The Fells Point Diner is a gas station postcard come to life, as American as an apple pie cooling on a window sill. Surrounded by a forecourt of Buicks and Dodge Coronets, it’s a place of ritual in 1950s America where hearty food and warm small talk come to hang out. In Barry Levinson’s 1982 film Diner, the eponymous eatery becomes a formative space where his young adult protagonists come-of-age over coffee and gravy fries.
Their conversations, often improvised as per Levinson’s script, are concerned with the small details that make life interesting, simply enjoying each other’s company as they shoot the breeze. Levinson’s characters come alive through dialogue; it’s when they are speaking about the most inconsequential of things that they feel most real. The precedent set by Diner found its heir apparent in Quentin Tarantino, a filmmaker who similarly delights in the minutiae of American life.
One of Diner’s most memorable scenes, ironic considering its trivial subject matter, is an exchange between Modell (Paul Resier) and Eddie (Steve Guttenberg) regarding Frank Sinatra and Johnny Mathis. “Okay, let me ask you this then,” Modell says with a smirk, “when you make out, who do you make out to? Sinatra or Mathis?” Eddie looks at him from across their usual booth, a plate of his signature dish – gravy and fries – before him. “That’s a stupid question. I won’t answer it.” He pauses, then concedes: ‘Mathis.” This scene is a delightful testament to the chemistry between Levinson’s cast, who not only feel real and compelling as individuals but also collectively as a group of lifelong friends.
This interaction, in all its wistful simplicity, provided the blueprint for Tarantino’s own take on diner-dialogue in the opening of his 1991 debut, Reservoir Dogs. The heated debate about how to interpret Madonna’s ‘Like a Virgin’ effectively becomes the R-rated response to Eddie and Modell’s exchange. Tarantino’s characters interrupt one another, bicker and joke, all in the familiar environs of an American diner. Like Levinson before him, Tarantino relies on rapid-fire, meandering dialogue to give shape to his characters, which is arguably even more important in a film where anonymity is the central motif.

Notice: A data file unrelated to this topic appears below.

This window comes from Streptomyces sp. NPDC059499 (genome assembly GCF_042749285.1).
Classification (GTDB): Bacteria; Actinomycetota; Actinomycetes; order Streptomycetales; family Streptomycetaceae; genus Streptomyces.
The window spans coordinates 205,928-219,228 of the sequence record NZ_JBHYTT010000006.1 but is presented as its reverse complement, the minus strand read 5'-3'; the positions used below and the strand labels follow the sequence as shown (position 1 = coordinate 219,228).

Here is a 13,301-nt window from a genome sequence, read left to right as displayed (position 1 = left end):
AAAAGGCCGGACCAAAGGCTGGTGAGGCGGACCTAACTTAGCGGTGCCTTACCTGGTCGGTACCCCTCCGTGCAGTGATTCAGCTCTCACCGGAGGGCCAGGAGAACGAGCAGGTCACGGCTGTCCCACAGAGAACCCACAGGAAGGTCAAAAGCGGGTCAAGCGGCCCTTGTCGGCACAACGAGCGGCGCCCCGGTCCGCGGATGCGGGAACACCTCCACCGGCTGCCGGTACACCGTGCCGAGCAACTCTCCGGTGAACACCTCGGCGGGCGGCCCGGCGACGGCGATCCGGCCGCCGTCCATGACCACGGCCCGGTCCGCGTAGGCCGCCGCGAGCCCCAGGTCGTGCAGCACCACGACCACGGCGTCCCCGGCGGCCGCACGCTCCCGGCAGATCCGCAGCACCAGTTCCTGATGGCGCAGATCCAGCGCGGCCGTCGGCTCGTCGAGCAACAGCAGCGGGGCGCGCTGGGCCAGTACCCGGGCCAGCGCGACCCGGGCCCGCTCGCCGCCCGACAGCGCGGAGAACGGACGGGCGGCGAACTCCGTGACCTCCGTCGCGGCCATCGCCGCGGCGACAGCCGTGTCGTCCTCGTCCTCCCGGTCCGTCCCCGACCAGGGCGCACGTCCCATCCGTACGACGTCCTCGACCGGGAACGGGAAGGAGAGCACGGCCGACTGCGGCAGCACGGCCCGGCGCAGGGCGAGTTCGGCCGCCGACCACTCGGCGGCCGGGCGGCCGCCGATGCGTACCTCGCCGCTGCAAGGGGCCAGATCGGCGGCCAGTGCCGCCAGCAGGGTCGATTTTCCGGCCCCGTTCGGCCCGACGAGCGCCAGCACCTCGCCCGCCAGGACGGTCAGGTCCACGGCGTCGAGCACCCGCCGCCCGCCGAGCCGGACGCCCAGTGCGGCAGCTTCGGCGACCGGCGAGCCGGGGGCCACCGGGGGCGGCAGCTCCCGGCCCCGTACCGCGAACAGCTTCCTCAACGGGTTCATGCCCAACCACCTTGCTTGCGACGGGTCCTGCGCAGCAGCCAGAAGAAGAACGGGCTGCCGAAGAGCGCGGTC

The parallels don’t end with the dialogue, however, as Tarantino’s use of music in Pulp Fiction also harks back to the energy and youthful spirit of Diner. Dancing the twist to Chuck Berry seems like it was lifted straight from the Diner songbook (which actually does exist, as Levinson has planned for a musical adaptation for some years), and Jack Rabbit Slim’s is itself a neon-hued pastiche of ’50s ephemera. The scene bears all the hallmarks of Levinson’s film, especially when compared to Eddie and Billy’s (Tim Daly) late-night moment of musical inspiration in a strip club.
With the arrogant air only a drunk teenager could muster, Billy denounces the jazz band in the corner for their languid playing and demands something more energetic. Rolling up his sleeves, he staggers to the piano and begins playing a classical number. Eddie, along with the other guests, roll their eyes and cringe. But then the tempo increases, and Billy launches into frenetic ragtime piece with a cocksure grin. The band behind him follow suit, and its not long before Eddie is up on the table dancing. Levinson inclusion of music in his youthful narrative becomes an outlet for his character’s private anxieties, just as Vincent Vega and Mia Wallace similarly cut loose in Tarantino’s most famous scene.
Music and dialogue are the key tenets of Levinson’s oeuvre, and Diner is the ultimate marriage of the two. The camaraderie between Diner’s central young men is built on mindless chatter and singing along to Sinatra in the wee small hours. Tarantino may not offer up the same twee slices of daily American life as Levinson does, but Reservoir Dogs and Pulp Fiction both demonstrate a clear artistic borrowing by the director.
Tarantino’s early films deal with American life and its insidious mundanity. Whether through moments of criminal violence or a mere visit to a restaurant, the iconography of America is always present. His characters come packing .45s and crude quips about women, equally ready to shoot up a restaurant as they are to dine in it. By contrast Levinson’s protagonists arm themselves with a hot mug of coffee and a mental itinerary of their record collection. Their stories are separate, but their worlds are one and the same.
Published 4 Jun 2017
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